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The Dangers Of Being A Doctor To The Stars

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The Dangers Of Being A Doctor To The Stars

Pop Culture

The Dangers Of Being A Doctor To The Stars

The Dangers Of Being A Doctor To The Stars

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  • <iframe src="" width="100%" height="290" frameborder="0" scrolling="no" title="NPR embedded audio player">
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The death of Michael Jackson has shined a spotlight on celebrity doctors as his personal doctor, Conrad Murray, has become the focus of a manslaughter investigation. Host Scott Simon speaks to University of Southern California sociologist Karen Sternheimer about the complications and consequences of being a doctor to the stars.


The death of Michael Jackson has shined a spotlight on celebrity doctors. Authorities say they believe that Mr. Jackson was an addict. And they're investigating whether his death in his home last month was related to Propofol, a powerful anesthetic that's administered in hospitals during surgery.

His personal doctor, Conrad Murray, has become the focus of a manslaughter investigation. Dr. Murray isn't the only celebrity doctor who could be facing prison time. Los Angeles prosecutors have charged two doctors with over-prescribing drugs to Anna Nicole Smith, who died of an overdose in 2007.

Sociologist Karen Sternheimer, of the University of Southern California, joins us now from the studios of WCPN in Cleveland.

Thanks very much for being with us.

Professor KAREN STERNHEIMER (University of Southern California): Thank you for having me.

SIMON: And we should make it plain: celebrity doctors aren't Sanjay Gupta. Celebrity doctors are people who treat celebrities, right?

Prof. STERNHEIMER: Right. Right. And of course they come in all shapes and sizes. So we don't want to broad brush them with the unfortunate outcomes of Michael Jackson and some of the other celebrities you mentioned. But...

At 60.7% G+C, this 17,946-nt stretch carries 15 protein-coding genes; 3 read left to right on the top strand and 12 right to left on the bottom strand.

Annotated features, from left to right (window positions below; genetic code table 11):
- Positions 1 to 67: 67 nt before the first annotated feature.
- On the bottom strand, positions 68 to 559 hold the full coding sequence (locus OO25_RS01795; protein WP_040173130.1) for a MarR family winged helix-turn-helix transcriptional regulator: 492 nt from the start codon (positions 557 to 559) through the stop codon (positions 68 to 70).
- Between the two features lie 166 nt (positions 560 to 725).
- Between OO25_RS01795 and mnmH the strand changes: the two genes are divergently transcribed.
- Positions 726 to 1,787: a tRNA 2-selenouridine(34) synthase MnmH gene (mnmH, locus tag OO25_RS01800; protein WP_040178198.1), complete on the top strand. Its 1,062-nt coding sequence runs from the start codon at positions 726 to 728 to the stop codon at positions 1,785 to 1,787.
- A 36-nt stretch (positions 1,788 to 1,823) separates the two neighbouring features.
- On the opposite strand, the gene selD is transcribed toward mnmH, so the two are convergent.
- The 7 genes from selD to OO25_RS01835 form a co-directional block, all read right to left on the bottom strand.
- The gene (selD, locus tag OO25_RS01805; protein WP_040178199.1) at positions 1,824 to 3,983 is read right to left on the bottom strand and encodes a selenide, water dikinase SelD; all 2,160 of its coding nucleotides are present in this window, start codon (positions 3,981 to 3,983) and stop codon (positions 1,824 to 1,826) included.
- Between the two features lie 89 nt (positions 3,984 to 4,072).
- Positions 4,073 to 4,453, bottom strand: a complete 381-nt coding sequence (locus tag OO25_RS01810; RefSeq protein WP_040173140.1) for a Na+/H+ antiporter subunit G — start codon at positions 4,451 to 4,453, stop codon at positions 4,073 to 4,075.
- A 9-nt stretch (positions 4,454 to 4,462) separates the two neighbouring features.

SIMON: But does it happen that celebrities, who after all travel a lot and find it awkward to sit in a waiting room, seek out a personal physician who will do pretty much what they want?

Prof. STERNHEIMER: Yeah, it is often the case that people who are use to having others kind of circle around them and meet their needs first, would certainly expect this with their health care as well. And as we can see, this can lead to some problems with the doctor/patient relationship.

SIMON: Hmm. Well, when you talk about reversing the doctor/patient relationship, explain that. You mean doctors who are just a little too compliant because someone famous is asking them?

Prof. STERNHEIMER: Yeah. Well, most of us, we go to where the doctor is, we see them on their schedule, we often wait beyond when they say that they're going to see us. And they often maintain, you know, a whole lot more control and power over the circumstances and the situation. They're leading, they're telling us what to do. I mean, they ask us to do things we certainly wouldn't do in any other context probably.